More transparency would help the budget crisis

President Laura Chinchilla showed up at the basilica in Cartago Monday night just in time for the 7 p.m. news. She started walking at 4 p.m., according to Casa Presidencial.

There was no report on what petition the president brought to the Virgen de los Ángeles, but a good guess would be help in getting her $1 billion tax plan through the legislature. Costa Rica, like the United States, is deeply in the red and borrowing in massive quantities to keep afloat.

Clearly both Costa Rica and the United States are living far beyond their means, and some tough decisions will have to be made to maintain financial stability. Sucking $1 billion a year from the Costa Rican economy with new taxes probably is self-defeating.

Here are some suggestions that might help:

1. Every payment made by the central government should be listed and made public on a special Web site. Some counties in the United States are required by law to do this, and some alert citizens closely follow the list.

So when a government official takes his secretary on a trip to México, the expense report eventually will be made public. When a minister orders an expensive bottle of wine at a government lunch and then charges it to the public, that, too, will show up.

And when the government awards a $6,000-a-
month pension to a magistrate who was in office less than a year, the public will know quickly.

Making public certain key records, such as salary payments, expense payments and payments on contracts and purchases, should have a beneficial effect on government operations and provide what officials also say they have: transparency.

2. Property tax records should be open to public inspection. Taxes should be listed, and the record should show if they have been paid. This is Government 101. Individuals are more likely to pay property tax when they can see others are doing the same. In addition, tax assessments and the subsequent tax are notoriously inconsistent. Sometimes the inconsistency is the result of having political buddies. Open records exposes these flaws. And citizens like to inform on their neighbors.

The government would have a lot fewer headaches enforcing the luxury tax law if citizens could see who has reported the value of their home and who had paid the tax.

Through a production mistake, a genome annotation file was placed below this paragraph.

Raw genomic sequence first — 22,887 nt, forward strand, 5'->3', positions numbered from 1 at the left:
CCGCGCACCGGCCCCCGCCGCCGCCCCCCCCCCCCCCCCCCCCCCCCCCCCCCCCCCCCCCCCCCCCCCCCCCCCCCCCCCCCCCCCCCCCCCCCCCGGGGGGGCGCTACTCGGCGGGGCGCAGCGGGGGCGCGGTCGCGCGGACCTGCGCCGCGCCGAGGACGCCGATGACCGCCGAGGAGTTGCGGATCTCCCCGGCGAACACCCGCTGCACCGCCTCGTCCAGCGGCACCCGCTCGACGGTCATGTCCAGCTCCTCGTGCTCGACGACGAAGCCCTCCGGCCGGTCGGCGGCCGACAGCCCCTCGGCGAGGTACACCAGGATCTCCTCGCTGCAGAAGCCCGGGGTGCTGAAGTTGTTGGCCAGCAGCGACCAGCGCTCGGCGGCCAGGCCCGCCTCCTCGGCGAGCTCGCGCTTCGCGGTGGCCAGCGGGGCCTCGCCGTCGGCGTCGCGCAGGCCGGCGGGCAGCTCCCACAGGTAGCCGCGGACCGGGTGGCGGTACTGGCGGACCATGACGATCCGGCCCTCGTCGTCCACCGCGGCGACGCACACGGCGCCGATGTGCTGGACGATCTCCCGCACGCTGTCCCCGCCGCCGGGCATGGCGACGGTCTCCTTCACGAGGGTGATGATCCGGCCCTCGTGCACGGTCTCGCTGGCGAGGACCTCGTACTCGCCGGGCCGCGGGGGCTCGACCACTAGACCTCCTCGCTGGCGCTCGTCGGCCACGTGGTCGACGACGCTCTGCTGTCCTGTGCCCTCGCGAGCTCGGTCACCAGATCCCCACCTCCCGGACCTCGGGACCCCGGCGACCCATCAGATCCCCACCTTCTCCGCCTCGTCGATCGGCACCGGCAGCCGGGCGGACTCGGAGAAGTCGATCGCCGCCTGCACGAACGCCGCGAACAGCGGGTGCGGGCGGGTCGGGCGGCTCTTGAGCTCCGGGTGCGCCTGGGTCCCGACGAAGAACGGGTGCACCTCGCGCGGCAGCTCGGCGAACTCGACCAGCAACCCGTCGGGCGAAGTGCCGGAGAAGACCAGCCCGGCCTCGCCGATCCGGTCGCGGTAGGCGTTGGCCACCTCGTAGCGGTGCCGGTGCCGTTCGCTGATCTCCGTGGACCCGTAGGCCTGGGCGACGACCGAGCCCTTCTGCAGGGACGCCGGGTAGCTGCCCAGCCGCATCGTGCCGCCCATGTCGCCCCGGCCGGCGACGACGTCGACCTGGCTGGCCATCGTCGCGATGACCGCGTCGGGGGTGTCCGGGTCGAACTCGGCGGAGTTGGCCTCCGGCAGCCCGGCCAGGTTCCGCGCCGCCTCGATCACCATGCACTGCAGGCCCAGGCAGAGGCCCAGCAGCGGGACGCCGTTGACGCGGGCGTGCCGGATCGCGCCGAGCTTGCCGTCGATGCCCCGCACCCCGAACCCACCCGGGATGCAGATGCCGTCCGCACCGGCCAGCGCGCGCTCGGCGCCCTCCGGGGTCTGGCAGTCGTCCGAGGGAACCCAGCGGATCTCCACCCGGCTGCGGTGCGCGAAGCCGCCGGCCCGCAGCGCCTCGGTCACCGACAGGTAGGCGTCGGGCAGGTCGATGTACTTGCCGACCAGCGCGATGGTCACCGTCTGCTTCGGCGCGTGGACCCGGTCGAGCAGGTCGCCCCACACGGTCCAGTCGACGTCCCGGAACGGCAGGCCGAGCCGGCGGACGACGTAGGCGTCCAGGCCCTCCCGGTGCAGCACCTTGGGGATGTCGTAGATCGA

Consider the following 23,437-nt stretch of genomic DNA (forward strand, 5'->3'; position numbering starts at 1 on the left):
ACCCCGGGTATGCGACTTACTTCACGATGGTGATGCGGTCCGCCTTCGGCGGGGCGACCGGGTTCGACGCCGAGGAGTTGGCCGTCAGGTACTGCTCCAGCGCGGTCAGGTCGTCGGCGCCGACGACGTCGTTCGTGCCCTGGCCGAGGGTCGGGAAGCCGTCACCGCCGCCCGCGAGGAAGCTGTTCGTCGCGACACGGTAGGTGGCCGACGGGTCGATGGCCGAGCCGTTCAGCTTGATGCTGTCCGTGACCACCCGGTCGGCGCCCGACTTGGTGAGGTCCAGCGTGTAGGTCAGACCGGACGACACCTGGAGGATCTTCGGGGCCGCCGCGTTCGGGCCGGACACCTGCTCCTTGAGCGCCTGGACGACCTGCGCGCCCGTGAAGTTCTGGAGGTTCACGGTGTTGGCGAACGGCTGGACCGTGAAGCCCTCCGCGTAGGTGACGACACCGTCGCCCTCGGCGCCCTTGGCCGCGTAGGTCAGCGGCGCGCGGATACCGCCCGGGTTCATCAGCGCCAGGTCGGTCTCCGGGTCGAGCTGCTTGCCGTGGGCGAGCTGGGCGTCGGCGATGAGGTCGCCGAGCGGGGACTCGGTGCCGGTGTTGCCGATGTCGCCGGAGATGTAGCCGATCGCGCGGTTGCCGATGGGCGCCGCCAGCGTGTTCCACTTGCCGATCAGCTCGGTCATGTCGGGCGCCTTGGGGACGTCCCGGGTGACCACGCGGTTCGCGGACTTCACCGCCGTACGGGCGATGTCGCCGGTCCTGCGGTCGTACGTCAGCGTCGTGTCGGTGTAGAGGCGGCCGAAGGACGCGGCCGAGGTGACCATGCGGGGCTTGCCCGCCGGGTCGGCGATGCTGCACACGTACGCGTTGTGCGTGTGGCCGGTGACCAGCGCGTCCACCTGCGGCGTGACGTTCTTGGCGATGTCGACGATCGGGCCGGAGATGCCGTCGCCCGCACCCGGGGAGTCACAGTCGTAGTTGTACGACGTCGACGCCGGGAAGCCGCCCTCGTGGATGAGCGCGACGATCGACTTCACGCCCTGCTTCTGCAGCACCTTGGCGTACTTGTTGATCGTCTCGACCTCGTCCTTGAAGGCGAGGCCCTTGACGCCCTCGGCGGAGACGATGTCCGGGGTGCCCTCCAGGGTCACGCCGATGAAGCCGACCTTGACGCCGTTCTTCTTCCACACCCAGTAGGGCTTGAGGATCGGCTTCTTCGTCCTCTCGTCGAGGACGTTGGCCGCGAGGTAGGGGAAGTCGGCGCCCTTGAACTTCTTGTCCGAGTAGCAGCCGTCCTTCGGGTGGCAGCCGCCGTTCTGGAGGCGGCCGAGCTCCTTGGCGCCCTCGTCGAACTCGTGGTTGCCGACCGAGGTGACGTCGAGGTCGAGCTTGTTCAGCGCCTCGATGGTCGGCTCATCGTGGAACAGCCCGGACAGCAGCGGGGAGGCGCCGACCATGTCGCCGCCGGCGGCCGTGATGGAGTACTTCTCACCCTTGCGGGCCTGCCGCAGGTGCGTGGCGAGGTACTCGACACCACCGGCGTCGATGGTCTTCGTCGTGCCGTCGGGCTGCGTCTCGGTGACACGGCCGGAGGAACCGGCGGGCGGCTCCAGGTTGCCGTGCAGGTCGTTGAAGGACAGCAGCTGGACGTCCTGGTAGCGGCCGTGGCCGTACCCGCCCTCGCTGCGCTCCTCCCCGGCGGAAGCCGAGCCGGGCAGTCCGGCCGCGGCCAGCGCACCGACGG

3. Administrators at public agencies should obtain monthly reports on the Internet sites visited by their employees. Such records can be obtained from the various computer servers. Right now many public employees shirk their work and spend the day with Facebook, YouTube and a host of other social sites. They should be fired unless they can demonstrate a good reason.

4. President Chinchilla instituted a hiring freeze in an effort to win support for her tax plans.That freeze should be reconsidered, in part, because it prevents the tax collectors from hiring more inspectors. The tax collectors who work at the Dirección General de Tributación now seem to be challenged when seeking sales tax violations.

Any person on the street can see merchants ducking sales tax every day, but tax inspectors seem to be blind to these practices.

5. The Caja Costarricense de Seguro Social, the agency that runs the clinics and hospitals, is in trouble because income is lower than expenses. Yet many private firms owe vast sums of money for the social security payments. This is over and above the estimated $2 billion that the central government owes the Caja. Caja collectors should move in when a company falls behind by a small amount, perhaps several thousand dollars. Business people know that small debts must be collected quickly because large debts frequently are uncollectable. One hotel is standing vacant now, in part, because the management owes the Caja $300,000.

6. Does Costa Rica really need 22 ministries? The latest is a ministry of sports. Even individuals conversant in Costa Rican politics frequently have no idea what some of these ministries do, if anything.

7. No central administration will be able to sell off national parks or reserves. The act would generate a public uproar. But there are many public properties without any clear use. And there are many public buildings underutilized with whole floors empty. And the former Banco Anglo building on Avenida Central has been turned over to the Academia Costarricense de la Lengua. A full inventory of pubic holdings certainly will show many that can be divested and the proceeds paid on the public debt.

8. Curiously, Costa Rican politicians shy away from extractive industries. The vocal environmentalists oppose any project proposed by a North American corporation. There is gold to be mined and petroleum to be sought. But Casa Presidencial wants no part of this. In fact, Monday officials said they would put a moratorium on petroleum exploration. Each one of these industries pay a handsome tax on what it produces. But Casa Presidencial finds it more political to tax its citizens.

9. There also has been no discussion about dumping some of the government monopolies. The Refinadora Costarricense de Petróleo would bring a good price. After all, it has a monopoly on importing and producing motor fuels and cooking gas. And the railroad is a diamond in the rough.

Latin Americans, including Costa Ricans, do not like to make clearly public information public. That can be seen in the court system when much of the action takes place out of the public view, and court records are only open to those directly involved in the case. So making tax payments public might ruffle some feathers.

But as a New Mexico newspaper editor says: Democracy dies in the dark. And an informed public is the best bulwark against a repressive government.

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